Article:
I believe most of us go through a fraudulent phase when we care more about how others perceive us than we do about how we perceive ourselves. I suspect this leads to great unhappiness over time and is the internal cause of a lot of self-loathing in people’s lives.

I know in my late teens and early/mid 20s I was a fraud. I had a specific image of how I wanted others to see me but in reality, I didn’t like myself at all. Fortunately, that phase has come to pass and I no longer care how others see me. I don’t need to appear cool or intelligent or even physically attractive to know my self-worth. I’m happy with my life and the only concern I have with things related to my identity deals with self-improvement and being a better person than I was yesterday.

There is a sadness I see in society now that directly correlates with this type of self-fraudulence; it’s a societal cancer that grows daily and threatens to take over those afflicted with the disease. I call it the Hemingway problem.

Author Ernest Hemingway is often more recognized for his public image than he is for his writing. This was somewhat deliberate on his part in that he cultivated a specific image that he wanted portrayed to the world. Though, I don’t think he wanted that image to become more important than his work, but that’s the risk of being a fraud. There’s always the potential that the false identity overtakes the real one.

When I compared being a fraud to a growing cancer, I’m referring to the societal ills brought on by social media. Very few are genuine when it comes to their online presence. Even those who build a following devoted to positivity and being one’s true self are often putting on an act—wearing a mask crafted from deception—and while their message might be genuine, they are still presenting themselves exactly how they wish to be seen by you.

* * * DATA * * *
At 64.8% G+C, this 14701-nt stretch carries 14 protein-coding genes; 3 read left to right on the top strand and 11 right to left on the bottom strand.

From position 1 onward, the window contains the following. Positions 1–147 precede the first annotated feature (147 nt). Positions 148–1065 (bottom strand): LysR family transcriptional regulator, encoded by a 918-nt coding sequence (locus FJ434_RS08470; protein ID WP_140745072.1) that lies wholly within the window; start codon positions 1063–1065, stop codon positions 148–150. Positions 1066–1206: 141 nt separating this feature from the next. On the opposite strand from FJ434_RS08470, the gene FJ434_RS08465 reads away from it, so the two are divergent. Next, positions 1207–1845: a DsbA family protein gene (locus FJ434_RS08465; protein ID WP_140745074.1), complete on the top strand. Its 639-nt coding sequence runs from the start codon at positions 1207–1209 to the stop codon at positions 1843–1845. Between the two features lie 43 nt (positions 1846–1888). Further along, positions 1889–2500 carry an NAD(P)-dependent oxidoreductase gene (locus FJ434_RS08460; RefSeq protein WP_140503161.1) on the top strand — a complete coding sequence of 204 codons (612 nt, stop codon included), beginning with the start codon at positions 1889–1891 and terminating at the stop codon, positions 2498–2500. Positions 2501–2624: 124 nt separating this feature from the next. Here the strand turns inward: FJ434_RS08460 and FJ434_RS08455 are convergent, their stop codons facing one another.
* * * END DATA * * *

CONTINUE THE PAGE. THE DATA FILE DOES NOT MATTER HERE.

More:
Narcissism is usually blamed for this phenomenon of everyone’s “sudden” need to be seen and heard, but I don’t think that’s fair. Sure, there are people out there with delusions of grandeur, but I think most are simply trying to stand out in a sea of sameness. With so much exposure, and the ease in which we can all be seen and heard now, I don’t think it’s unreasonable to want to stand out in your own carefully crafted world; a place where you can share your thoughts and world views with like-minded people. But again, the issue lies with the act, the facade, the fraudulent image you present to the world.

If you can’t be your true self you eventually lose your true self to the act. The fraud takes over and becomes who you are, much like a parasite that takes over the host and masquerades as the real thing from a hollowed out husk of the original. This is why you see some people who are so unhappy even though on the surface, they have everything they could ever want. They have the nice house, the cool cars, the respectable career, the “happy” family, but what they really have is the fabricated image they painstakingly created to impress others. They aren’t living the life they wanted, they are living the life they think other people want.

I can only speak from my own experiences, but I find true happiness comes from being true to yourself. Creating an identity for others to dote on won’t bring you happiness. Impressing other people won’t make you respect yourself. You aren’t the mask you put on, you’re the face beneath it. It’s up to you whether that face is smiling or crying. And if you’re truly brave, if you take off the mask and aren’t afraid to show the world your real face, you might find that you don’t really care if others like how you look. In fact, you might realize that they aren’t looking at you at all, because they can’t even see through their own masks.

If you enjoyed this, check out some of these other life pieces.

To Jump To The Clouds

To truly live is to notice the world around you and recognize your place within it. To go beyond living is to brave the sky and go beyond the clouds.

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